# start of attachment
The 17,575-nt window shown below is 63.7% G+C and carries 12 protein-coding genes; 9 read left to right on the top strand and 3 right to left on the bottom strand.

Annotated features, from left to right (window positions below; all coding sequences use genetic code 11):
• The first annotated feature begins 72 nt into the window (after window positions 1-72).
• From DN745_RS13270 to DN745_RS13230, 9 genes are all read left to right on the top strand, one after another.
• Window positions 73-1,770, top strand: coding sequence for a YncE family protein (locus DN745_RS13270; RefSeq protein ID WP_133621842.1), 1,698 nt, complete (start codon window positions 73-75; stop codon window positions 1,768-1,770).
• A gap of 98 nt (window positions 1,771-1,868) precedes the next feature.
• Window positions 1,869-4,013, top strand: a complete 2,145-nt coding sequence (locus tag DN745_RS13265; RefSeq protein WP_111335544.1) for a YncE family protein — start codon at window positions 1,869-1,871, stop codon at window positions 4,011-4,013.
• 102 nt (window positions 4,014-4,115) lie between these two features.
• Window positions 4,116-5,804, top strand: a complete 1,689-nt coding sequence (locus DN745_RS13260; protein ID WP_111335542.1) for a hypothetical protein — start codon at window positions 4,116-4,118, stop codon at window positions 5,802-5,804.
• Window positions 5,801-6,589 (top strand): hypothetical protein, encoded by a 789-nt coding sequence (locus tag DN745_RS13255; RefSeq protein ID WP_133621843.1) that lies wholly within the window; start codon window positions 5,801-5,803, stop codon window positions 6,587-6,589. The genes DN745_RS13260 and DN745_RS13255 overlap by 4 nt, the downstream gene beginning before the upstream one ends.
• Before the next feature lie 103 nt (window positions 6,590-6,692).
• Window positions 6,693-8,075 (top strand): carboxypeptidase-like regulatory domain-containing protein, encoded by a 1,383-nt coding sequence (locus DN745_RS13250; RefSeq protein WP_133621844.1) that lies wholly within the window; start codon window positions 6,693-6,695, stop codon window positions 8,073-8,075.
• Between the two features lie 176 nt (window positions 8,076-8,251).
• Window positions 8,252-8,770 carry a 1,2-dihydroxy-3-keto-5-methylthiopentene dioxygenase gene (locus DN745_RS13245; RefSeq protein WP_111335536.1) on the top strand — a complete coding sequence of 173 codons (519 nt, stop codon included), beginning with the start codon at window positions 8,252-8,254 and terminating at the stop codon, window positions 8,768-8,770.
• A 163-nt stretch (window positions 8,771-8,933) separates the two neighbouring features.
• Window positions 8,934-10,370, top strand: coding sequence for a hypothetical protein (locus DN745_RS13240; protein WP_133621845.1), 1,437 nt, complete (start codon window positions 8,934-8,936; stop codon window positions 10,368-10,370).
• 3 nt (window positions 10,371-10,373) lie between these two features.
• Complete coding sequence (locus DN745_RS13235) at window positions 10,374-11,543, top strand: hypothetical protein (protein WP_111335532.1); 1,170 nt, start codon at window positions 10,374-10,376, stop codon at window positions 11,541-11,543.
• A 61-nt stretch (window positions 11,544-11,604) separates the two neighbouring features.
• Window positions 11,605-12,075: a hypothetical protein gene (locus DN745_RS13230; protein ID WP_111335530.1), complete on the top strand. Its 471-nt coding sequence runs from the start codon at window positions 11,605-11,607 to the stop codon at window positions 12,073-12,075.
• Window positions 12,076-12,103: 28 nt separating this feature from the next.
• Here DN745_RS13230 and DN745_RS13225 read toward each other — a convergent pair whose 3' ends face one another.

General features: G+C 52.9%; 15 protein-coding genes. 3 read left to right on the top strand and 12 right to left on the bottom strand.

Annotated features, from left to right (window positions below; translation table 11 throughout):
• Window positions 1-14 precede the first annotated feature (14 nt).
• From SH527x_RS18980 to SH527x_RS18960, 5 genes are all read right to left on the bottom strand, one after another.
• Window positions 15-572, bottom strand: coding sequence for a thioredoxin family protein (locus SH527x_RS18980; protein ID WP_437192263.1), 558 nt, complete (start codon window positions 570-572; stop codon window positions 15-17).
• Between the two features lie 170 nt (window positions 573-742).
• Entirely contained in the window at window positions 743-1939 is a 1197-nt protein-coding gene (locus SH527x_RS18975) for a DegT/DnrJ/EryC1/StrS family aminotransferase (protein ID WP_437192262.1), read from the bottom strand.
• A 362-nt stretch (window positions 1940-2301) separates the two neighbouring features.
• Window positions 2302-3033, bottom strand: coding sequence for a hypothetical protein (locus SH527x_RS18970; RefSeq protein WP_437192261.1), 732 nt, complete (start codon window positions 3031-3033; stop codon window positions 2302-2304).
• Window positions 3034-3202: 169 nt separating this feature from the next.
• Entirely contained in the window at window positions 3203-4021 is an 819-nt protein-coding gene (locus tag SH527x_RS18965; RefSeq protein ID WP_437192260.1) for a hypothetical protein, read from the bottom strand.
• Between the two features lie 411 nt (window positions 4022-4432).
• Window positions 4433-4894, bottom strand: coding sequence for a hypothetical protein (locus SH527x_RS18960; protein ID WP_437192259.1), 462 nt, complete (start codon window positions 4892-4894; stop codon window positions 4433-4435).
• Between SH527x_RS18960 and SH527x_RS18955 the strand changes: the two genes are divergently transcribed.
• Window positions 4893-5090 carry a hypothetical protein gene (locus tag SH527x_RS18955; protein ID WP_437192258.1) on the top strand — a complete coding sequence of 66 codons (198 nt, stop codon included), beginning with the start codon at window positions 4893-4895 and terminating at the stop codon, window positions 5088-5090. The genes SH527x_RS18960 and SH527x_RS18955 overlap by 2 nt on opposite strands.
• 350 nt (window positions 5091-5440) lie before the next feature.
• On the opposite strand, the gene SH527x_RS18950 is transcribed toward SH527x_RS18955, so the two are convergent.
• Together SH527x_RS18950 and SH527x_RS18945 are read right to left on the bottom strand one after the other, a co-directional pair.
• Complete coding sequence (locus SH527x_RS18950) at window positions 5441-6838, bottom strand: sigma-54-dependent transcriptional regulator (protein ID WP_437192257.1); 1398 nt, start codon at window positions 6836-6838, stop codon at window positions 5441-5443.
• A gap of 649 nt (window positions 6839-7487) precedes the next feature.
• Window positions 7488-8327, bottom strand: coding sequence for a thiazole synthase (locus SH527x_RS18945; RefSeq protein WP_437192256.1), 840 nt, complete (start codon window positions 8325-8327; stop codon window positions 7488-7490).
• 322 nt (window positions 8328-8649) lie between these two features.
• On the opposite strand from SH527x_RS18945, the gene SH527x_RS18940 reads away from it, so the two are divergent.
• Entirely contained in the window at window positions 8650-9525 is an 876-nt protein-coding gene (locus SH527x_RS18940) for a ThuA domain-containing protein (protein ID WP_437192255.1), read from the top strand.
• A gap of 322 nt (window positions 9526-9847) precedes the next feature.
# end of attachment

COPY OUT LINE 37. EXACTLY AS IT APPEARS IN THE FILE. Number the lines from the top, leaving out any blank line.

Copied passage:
• Window positions 4893-5090 carry a hypothetical protein gene (locus tag SH527x_RS18955; protein ID WP_437192258.1) on the top strand — a complete coding sequence of 66 codons (198 nt, stop codon included), beginning with the start codon at window positions 4893-4895 and terminating at the stop codon, window positions 5088-5090. The genes SH527x_RS18960 and SH527x_RS18955 overlap by 2 nt on opposite strands.